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    1. #1
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      Pancreatitis and raw

      So Loony had a pancreatitis attack from a raw marrow bone last week. She threw up 12 times in 12 hours, 2 bouts of diarrhea. She's normally okay with them, but for some reason this one really wrecked havoc on her system. We went to the vet for IV fluids and an anti nausea pill. She's back to normal now.

      So before her attack, I was starting to feed raw. We were on chicken thighs and hadn't transitioned to other meats yet. She'd been on raw for about 3 weeks and was doing really, really well.

      After the attack, I did 50/50 white rice and chicken breast for 3 days, and she's been back on kibble ever since because I worried about the skin on chicken thighs.

      Can I feed her raw again or should I stick with kibble? Should I still feed raw but get lean meats like 95% lean ground beef and skinless chicken thighs and breasts? Or are bone in skin on chicken thighs okay?

      We aren't feeding her RMBs again and sticking to antlers, since she never has a problem from those.
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    2. #2
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      IDK for sure, but I always remove the skin on raw chicken before feeding it to the dogs. Misty gets really sick if she eats skin.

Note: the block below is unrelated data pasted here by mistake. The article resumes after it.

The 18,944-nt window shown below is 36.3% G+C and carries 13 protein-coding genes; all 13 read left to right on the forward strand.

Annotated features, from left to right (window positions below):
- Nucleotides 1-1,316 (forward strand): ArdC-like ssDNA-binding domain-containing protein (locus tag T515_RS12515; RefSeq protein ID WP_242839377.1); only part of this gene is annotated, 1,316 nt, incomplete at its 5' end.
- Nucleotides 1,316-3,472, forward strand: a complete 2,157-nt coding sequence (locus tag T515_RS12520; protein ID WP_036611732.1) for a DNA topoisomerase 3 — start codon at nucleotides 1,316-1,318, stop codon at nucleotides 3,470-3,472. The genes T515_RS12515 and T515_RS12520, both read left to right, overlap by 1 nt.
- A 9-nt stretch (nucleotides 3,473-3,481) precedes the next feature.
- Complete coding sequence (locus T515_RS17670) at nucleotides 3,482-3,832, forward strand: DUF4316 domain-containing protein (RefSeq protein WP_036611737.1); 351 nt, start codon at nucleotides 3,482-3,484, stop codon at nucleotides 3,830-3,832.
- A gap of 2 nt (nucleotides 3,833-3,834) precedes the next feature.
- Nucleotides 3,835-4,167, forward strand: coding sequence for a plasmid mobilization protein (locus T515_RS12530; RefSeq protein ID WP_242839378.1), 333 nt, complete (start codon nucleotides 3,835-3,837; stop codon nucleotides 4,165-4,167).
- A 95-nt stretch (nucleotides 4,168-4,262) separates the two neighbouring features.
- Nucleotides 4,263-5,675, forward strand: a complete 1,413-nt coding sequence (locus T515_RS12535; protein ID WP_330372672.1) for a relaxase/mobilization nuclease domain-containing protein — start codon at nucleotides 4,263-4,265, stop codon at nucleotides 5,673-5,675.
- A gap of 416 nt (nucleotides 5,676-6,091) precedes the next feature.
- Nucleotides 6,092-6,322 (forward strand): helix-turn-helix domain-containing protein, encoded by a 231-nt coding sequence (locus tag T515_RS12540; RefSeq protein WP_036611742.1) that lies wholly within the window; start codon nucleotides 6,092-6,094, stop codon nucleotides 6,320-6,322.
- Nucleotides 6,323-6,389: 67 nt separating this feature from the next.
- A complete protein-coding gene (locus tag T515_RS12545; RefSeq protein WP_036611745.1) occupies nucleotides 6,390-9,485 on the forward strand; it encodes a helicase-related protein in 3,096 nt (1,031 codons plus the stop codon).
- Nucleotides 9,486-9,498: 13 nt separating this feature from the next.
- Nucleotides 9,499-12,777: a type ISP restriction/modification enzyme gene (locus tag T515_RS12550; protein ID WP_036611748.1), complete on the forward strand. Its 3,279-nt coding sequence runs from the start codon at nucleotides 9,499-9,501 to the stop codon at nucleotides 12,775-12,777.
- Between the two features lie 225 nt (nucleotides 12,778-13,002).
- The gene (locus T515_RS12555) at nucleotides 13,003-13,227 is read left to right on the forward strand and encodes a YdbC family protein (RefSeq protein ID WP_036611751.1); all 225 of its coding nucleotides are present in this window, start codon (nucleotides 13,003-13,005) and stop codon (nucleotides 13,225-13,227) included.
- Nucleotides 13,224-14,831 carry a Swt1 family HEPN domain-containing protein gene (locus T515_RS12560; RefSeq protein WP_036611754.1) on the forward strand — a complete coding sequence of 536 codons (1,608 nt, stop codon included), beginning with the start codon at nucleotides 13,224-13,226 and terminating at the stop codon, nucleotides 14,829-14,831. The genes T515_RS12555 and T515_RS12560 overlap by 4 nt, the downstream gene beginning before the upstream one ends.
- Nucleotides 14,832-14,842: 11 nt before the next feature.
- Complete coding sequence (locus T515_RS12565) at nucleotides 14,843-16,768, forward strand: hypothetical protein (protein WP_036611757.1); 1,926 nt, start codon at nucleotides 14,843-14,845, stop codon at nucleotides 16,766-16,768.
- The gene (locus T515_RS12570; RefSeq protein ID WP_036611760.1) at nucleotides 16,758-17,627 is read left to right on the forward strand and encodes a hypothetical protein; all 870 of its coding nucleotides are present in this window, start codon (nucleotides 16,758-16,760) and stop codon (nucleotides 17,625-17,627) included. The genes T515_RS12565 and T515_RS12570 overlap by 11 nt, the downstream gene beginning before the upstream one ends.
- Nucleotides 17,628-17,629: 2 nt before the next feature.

3. #3
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      Yikes! I don't have any advice, as none of my dogs have ever had issues eating raw animal fat. I am glad that Luna is doing better! That would have been a scary situation for me.

    4. #4
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      Did she manage to get all the marrow out of the bone? If so, I wonder if that's what prompted the reaction? If your Vet supports raw feeding then that would be the person to ask. But if it was me I think I would back off on the skins and anything fatty for a couple of weeks to let her system calm down and then re-introduce fats slowly. And no more marrow, if she did manage to get it out.

    5. #5
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      IMO, yes you can still feed raw. Marrow is very rich, so yeah if she ate a lot of it that could cause an issue. And some dogs are more sensitive than others. I’d keep things pretty bland to start out, especially since she was new to transitioning anyways. Bone-in chicken, and remove the fat and skin at first. But then slowly start leaving it on. Fat is actually an important part of the raw diet, dogs really do need it in their diet. And I would say you can feed raw like normal, just be aware and I would avoid feeding super fatty meals. Like for example when I feed pork, some pieces of pork have quite a bit of fat on them, so for her I would still give some of that fat, but not a lot all at once. My dogs have never had issues with pancreatitis, but it is something I think about and for fatty things like pork, or beef heart caps, I won’t feed that fat all at once, and will instead add a bit to each meal and spread it out.

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    7. #6